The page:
The New Brunswick Information Technology Council released its new plain-speaking report to Premier David Alward that outlines needed solutions required for the province’s technology sector.
The report, entitled Growing the ICT Sector and written on behalf of the Premier’s Advisory Council on Technology, reiterates that the private sector and government must “be in lock step” if New Brunswick is to get back on the global technology map.
“The ICT sector is where the growth is and New Brunswick has incredible opportunities before it,” says NBITC Chairman Geoff Flood. “New Brunswick as an economy is not leveraging ICT to its fullest, but paradoxically this is fundamentally a great opportunity.”
Mr. Flood adds that New Brunswick has seen fantastic recent successes such as Radian6 and Q1 Labs. “We know it can be done, and government and business are together prepared to lift the entire New Brunswick ICT sector,” he says.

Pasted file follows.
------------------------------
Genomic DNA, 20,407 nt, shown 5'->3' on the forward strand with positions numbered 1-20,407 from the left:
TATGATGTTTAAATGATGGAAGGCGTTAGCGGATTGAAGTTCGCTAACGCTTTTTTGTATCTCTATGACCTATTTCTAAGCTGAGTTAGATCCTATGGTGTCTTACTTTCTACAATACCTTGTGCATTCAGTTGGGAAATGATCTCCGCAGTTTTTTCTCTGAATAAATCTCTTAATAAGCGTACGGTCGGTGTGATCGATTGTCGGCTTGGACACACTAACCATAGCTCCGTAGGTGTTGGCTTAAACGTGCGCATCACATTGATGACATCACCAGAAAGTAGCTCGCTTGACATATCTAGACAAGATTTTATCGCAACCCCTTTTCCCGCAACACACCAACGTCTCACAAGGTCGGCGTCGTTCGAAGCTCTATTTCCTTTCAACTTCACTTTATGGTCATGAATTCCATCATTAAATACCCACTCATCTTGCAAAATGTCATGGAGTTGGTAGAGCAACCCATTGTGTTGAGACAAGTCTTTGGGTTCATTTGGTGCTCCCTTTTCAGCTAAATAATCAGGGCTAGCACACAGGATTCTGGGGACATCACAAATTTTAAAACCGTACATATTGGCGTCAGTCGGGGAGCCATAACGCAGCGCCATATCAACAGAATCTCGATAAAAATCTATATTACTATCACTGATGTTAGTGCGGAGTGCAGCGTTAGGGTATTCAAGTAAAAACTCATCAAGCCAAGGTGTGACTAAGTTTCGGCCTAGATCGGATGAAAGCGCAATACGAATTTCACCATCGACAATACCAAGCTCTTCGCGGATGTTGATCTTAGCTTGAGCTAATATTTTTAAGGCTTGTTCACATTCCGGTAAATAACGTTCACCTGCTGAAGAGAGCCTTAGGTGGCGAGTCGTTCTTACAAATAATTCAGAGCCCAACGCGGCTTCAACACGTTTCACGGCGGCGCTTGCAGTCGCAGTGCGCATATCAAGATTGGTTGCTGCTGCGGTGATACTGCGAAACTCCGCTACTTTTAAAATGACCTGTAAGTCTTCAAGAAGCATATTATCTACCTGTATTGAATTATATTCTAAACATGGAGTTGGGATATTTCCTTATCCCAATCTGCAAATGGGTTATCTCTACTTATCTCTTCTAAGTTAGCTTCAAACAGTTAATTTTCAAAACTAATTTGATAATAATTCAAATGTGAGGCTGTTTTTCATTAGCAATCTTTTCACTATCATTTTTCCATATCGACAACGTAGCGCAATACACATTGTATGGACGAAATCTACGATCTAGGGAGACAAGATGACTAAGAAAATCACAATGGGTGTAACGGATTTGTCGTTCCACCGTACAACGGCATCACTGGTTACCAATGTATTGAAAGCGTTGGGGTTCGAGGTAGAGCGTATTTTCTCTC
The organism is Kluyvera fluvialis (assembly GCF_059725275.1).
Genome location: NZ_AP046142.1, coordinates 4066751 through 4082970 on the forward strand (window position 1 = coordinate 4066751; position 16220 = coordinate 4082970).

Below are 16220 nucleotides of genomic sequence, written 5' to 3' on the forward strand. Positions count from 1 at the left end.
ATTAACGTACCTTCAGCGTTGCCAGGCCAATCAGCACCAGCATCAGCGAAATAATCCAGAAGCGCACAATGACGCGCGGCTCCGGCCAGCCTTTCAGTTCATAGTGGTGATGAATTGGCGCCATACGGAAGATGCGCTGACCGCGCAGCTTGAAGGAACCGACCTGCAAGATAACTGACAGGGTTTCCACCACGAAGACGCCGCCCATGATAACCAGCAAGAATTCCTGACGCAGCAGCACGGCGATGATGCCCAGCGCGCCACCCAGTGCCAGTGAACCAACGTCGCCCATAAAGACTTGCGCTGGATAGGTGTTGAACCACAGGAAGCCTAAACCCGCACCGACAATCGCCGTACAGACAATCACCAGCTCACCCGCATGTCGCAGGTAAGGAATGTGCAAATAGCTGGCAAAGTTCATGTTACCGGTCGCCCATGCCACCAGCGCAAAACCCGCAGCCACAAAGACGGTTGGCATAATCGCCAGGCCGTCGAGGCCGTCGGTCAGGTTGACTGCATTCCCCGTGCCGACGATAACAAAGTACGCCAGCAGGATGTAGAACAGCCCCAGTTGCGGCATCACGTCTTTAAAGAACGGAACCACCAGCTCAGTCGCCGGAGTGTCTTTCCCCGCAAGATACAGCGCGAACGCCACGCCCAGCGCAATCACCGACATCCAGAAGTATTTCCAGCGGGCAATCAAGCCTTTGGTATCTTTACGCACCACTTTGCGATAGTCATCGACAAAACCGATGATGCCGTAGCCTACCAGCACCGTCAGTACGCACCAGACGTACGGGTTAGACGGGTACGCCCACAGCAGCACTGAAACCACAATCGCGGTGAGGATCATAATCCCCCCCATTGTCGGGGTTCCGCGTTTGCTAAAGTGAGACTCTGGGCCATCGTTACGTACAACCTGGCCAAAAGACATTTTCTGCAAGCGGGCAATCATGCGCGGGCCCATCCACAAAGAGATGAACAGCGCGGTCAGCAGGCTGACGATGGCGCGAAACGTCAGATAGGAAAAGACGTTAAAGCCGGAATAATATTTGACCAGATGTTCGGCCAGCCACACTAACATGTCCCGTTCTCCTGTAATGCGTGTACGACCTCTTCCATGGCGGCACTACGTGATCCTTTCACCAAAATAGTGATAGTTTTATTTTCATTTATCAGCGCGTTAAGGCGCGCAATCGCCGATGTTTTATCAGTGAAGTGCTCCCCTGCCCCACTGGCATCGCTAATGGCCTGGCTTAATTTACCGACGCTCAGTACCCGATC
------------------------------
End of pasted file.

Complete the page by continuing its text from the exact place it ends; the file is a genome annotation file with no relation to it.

Over the past decade, New Brunswick’s Information Communication Technology sector has slipped and is now 20 per cent smaller than the Canadian average (3.8 per cent of GDP vs. 4.9 per cent), according to the report.
“If New Brunswick simply reaches the Canadian average for ICT as a percentage of our GDP, $256 million new dollars will be generated each year for the economy and thousands of new jobs,” says Larry Sampson, NBITC’s Chief Executive Officer. “As it has done – and is doing – for economies around the world, ICT increases employment, creates personal and corporate wealth, grows government revenues, improves productivity and the quality of life for every citizen.”
Among the report’s findings and recommendations:
• The ICT sector is the engine for growth as it has been growing at double the rate of the Canadian economy as a whole since 2007
• NB’s ICT sector is not investing in R & D on a per capita basis as much as other jurisdictions, such as Costa Rica, Iceland, Israel, Korea and Canada as a whole
• New Brunswick needs to find and develop more talent and spur a culture of entrepreneurialism in the province
• New Brunswick needs to generate more ideas with export potential
• The province must differentiate itself away from cost to where the world knows they can find better people and ideas in New Brunswick